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Full text of "Treatise On Applied Analytical Chemistry(Vol-1)"

POTASSIUM NITRATE                                89

KNO, = ion

Large, colourless, rhombic prisms or dry, white crystalline powder,
soluble in 4 parts of cold water, insoluble in absolute alcohol. Crude nitre
may contain various impurities (up to 20%), namely, chlorides, chlorates,
perchlorates, sulphates, nitrites, iodates, lime, magnesia, soda, copper,
and insoluble substances (sand, earthy matter). In general re-fined nitre
is fairly pure, only containing traces of chlorides. The tests to be made
are as follows :

1.  Insoluble Substances, Metals, Alkaline Earths, etc.—5 grams
are dissolved in 50 c.c. of water, filtered from any insoluble   residue   and
the filtrate tested with ammonia, ammonium sulphide, ammonium oxalate
and sodium phosphate (see also Potassium Hydroxide).

2.  Sodium Salts.—If the nitre does not colour the flame yellow it is
free from sodium salts, while if it does give a colour these salts may be
present only in traces.    The nitre is well and repeatedly triturated with
alcohol and the liquid filtered and evaporated :   in presence of sodium
nitrate, the residue is composed almost exclusively of this salt.

3.  Chlorides, Sulphates.—The solution (i : 20) is tested with silver
nitrate and with barium chloride : with pure nitre, no turbidity should be
observed even after some hours.

4.  Chlorates, Perchlorates.—Where no chlorides are present, chlorates
or perchlorates may be detected by calcining a little of the nitre, dissolving
the residue in water acidified with nitric acid and testing with silver nitrate :
a turbidity indicates chlorate or perchlorate.    If this test gives an affirmative
result, and also if the nitre contains chlorides, the chlorates and perchlorates
may be determined as follows :

(a) 5 grams of the nitre are dissolved in water, filtered if necessary,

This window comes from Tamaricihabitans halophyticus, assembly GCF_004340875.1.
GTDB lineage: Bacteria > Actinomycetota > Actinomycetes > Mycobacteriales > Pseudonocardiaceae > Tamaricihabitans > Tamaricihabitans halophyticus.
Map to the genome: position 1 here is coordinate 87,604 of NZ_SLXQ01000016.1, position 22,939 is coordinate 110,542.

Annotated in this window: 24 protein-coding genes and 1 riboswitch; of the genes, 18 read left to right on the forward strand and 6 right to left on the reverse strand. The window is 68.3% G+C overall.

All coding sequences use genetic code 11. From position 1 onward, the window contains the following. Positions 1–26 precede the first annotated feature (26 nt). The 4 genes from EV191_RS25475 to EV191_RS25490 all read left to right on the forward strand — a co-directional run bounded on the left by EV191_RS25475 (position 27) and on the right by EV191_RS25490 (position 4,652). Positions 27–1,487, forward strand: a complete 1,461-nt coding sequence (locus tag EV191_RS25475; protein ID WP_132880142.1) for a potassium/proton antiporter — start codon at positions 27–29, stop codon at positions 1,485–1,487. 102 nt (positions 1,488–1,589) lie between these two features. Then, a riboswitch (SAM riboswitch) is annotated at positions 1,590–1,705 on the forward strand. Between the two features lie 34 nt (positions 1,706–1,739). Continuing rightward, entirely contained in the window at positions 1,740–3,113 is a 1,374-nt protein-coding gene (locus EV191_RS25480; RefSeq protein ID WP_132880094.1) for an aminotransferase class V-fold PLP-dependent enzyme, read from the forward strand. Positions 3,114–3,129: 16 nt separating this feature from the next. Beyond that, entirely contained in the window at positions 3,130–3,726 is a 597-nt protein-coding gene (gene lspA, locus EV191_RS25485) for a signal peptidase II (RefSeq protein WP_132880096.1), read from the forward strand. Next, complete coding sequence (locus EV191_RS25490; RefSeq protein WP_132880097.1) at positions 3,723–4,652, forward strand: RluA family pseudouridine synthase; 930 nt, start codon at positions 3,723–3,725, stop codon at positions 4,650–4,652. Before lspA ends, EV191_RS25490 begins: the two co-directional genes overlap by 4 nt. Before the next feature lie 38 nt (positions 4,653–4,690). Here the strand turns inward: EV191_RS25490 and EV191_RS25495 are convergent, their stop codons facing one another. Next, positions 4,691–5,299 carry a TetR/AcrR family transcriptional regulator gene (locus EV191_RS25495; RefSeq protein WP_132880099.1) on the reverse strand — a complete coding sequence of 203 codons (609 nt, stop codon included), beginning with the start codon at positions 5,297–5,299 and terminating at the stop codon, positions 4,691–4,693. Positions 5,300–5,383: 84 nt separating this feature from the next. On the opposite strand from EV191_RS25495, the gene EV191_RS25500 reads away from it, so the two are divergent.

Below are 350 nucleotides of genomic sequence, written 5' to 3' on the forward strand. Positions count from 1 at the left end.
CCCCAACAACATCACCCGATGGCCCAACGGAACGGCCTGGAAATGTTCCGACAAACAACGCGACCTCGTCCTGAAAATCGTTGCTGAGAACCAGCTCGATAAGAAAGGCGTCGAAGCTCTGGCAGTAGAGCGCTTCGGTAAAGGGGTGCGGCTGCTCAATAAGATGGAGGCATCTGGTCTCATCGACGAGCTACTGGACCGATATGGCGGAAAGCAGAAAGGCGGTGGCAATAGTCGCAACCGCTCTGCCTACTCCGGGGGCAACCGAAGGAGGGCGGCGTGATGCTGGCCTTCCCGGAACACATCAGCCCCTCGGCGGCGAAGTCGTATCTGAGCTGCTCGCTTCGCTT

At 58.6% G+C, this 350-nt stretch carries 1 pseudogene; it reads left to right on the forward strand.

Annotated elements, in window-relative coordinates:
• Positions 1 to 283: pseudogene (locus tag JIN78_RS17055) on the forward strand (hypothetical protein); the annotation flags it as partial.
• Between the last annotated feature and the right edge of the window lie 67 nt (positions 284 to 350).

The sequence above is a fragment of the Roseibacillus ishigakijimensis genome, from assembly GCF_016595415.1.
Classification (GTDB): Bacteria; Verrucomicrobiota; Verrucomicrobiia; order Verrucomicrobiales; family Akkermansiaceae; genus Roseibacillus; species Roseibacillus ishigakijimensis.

then slightly acidified with nitric acid and the liquid titrated with silver
nitrate and decinormal thiocyanate according to Volhard's method. The
chlorine thus found exists as chlorides.

(6) 5 grams of the nitre and 10 grams of zinc dust (free from chlorine)
are gently boiled for half an hour with 150 c.c. of i% acetic acid, the liquid
being filtered and the chlorine in the filtrate determined. This chlorine is
that of the chlorides and chlorates.

(c) In a flat platinum dish, 5 grams of the nitre are mixed to a paste
with about i c.c. of pure, saturated sodium carbonate solution by means
of a platinum wire ; the paste is then dried over a small flame and heated
gradually to redness. When cool, the mass is taken up with water, the
solution being acidified with nitric acid and the chlorine again determined :
this represents the chlorine of the chlorides, chlorates and perchlorates.

5.  Iodates.—A solution of 5 grams of the nitre is acidified with dilute
sulphuric acid and zinc turnings and a little starch paste added : presence
of iodates is indicated by a blue coloration.

6.  Nitrites.—To the i : 10 solution of the nitre are added 6 drops of
i : 50 sulphuric acid, a little starch paste and 3-4 drops of potassium iodidendichromate in the solution determined iodometrically. XV, z, p, 32j, and Hull, chim. /arm,,